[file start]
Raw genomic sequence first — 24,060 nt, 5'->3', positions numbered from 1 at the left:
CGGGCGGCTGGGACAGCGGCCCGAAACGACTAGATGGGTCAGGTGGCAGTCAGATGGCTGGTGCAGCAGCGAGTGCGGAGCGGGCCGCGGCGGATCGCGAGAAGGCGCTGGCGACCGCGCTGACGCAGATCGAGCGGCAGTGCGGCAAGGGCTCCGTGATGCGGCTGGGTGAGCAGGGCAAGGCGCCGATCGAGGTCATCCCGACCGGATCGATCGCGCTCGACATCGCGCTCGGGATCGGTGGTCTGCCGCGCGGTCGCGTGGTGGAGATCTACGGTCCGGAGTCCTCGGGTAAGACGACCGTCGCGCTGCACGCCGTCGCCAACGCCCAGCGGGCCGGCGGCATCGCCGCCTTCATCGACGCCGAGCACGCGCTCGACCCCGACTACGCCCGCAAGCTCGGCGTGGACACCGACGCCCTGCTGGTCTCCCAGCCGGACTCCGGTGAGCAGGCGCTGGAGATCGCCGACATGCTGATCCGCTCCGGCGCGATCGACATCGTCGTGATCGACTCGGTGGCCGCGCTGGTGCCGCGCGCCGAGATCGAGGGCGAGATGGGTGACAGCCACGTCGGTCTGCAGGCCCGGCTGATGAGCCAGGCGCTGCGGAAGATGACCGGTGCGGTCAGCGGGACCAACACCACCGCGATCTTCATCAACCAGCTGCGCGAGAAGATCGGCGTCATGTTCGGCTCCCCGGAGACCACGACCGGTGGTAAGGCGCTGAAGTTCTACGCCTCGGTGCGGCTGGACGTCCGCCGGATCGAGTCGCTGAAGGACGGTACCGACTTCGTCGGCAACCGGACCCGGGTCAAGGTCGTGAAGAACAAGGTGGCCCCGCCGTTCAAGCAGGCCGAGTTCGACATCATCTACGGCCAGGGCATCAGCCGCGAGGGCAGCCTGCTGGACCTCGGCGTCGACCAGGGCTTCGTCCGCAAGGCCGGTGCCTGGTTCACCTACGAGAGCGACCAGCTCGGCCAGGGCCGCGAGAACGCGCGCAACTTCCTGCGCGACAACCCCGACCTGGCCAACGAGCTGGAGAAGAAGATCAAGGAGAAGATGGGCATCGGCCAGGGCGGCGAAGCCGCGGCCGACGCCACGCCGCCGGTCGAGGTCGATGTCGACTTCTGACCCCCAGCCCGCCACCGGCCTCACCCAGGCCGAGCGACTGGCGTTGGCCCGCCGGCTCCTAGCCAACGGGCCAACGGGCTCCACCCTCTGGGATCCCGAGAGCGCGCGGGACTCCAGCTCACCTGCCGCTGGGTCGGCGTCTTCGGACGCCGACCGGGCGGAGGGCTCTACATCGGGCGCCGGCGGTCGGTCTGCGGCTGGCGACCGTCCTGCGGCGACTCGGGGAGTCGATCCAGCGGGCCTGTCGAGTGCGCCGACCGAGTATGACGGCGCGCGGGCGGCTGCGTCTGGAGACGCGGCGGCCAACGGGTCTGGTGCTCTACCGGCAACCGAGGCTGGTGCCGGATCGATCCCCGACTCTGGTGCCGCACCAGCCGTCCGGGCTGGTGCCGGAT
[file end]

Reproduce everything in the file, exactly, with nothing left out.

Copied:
Raw genomic sequence first — 24,060 nt, 5'->3', positions numbered from 1 at the left:
CGGGCGGCTGGGACAGCGGCCCGAAACGACTAGATGGGTCAGGTGGCAGTCAGATGGCTGGTGCAGCAGCGAGTGCGGAGCGGGCCGCGGCGGATCGCGAGAAGGCGCTGGCGACCGCGCTGACGCAGATCGAGCGGCAGTGCGGCAAGGGCTCCGTGATGCGGCTGGGTGAGCAGGGCAAGGCGCCGATCGAGGTCATCCCGACCGGATCGATCGCGCTCGACATCGCGCTCGGGATCGGTGGTCTGCCGCGCGGTCGCGTGGTGGAGATCTACGGTCCGGAGTCCTCGGGTAAGACGACCGTCGCGCTGCACGCCGTCGCCAACGCCCAGCGGGCCGGCGGCATCGCCGCCTTCATCGACGCCGAGCACGCGCTCGACCCCGACTACGCCCGCAAGCTCGGCGTGGACACCGACGCCCTGCTGGTCTCCCAGCCGGACTCCGGTGAGCAGGCGCTGGAGATCGCCGACATGCTGATCCGCTCCGGCGCGATCGACATCGTCGTGATCGACTCGGTGGCCGCGCTGGTGCCGCGCGCCGAGATCGAGGGCGAGATGGGTGACAGCCACGTCGGTCTGCAGGCCCGGCTGATGAGCCAGGCGCTGCGGAAGATGACCGGTGCGGTCAGCGGGACCAACACCACCGCGATCTTCATCAACCAGCTGCGCGAGAAGATCGGCGTCATGTTCGGCTCCCCGGAGACCACGACCGGTGGTAAGGCGCTGAAGTTCTACGCCTCGGTGCGGCTGGACGTCCGCCGGATCGAGTCGCTGAAGGACGGTACCGACTTCGTCGGCAACCGGACCCGGGTCAAGGTCGTGAAGAACAAGGTGGCCCCGCCGTTCAAGCAGGCCGAGTTCGACATCATCTACGGCCAGGGCATCAGCCGCGAGGGCAGCCTGCTGGACCTCGGCGTCGACCAGGGCTTCGTCCGCAAGGCCGGTGCCTGGTTCACCTACGAGAGCGACCAGCTCGGCCAGGGCCGCGAGAACGCGCGCAACTTCCTGCGCGACAACCCCGACCTGGCCAACGAGCTGGAGAAGAAGATCAAGGAGAAGATGGGCATCGGCCAGGGCGGCGAAGCCGCGGCCGACGCCACGCCGCCGGTCGAGGTCGATGTCGACTTCTGACCCCCAGCCCGCCACCGGCCTCACCCAGGCCGAGCGACTGGCGTTGGCCCGCCGGCTCCTAGCCAACGGGCCAACGGGCTCCACCCTCTGGGATCCCGAGAGCGCGCGGGACTCCAGCTCACCTGCCGCTGGGTCGGCGTCTTCGGACGCCGACCGGGCGGAGGGCTCTACATCGGGCGCCGGCGGTCGGTCTGCGGCTGGCGACCGTCCTGCGGCGACTCGGGGAGTCGATCCAGCGGGCCTGTCGAGTGCGCCGACCGAGTATGACGGCGCGCGGGCGGCTGCGTCTGGAGACGCGGCGGCCAACGGGTCTGGTGCTCTACCGGCAACCGAGGCTGGTGCCGGATCGATCCCCGACTCTGGTGCCGCACCAGCCGTCCGGGCTGGTGCCGGAT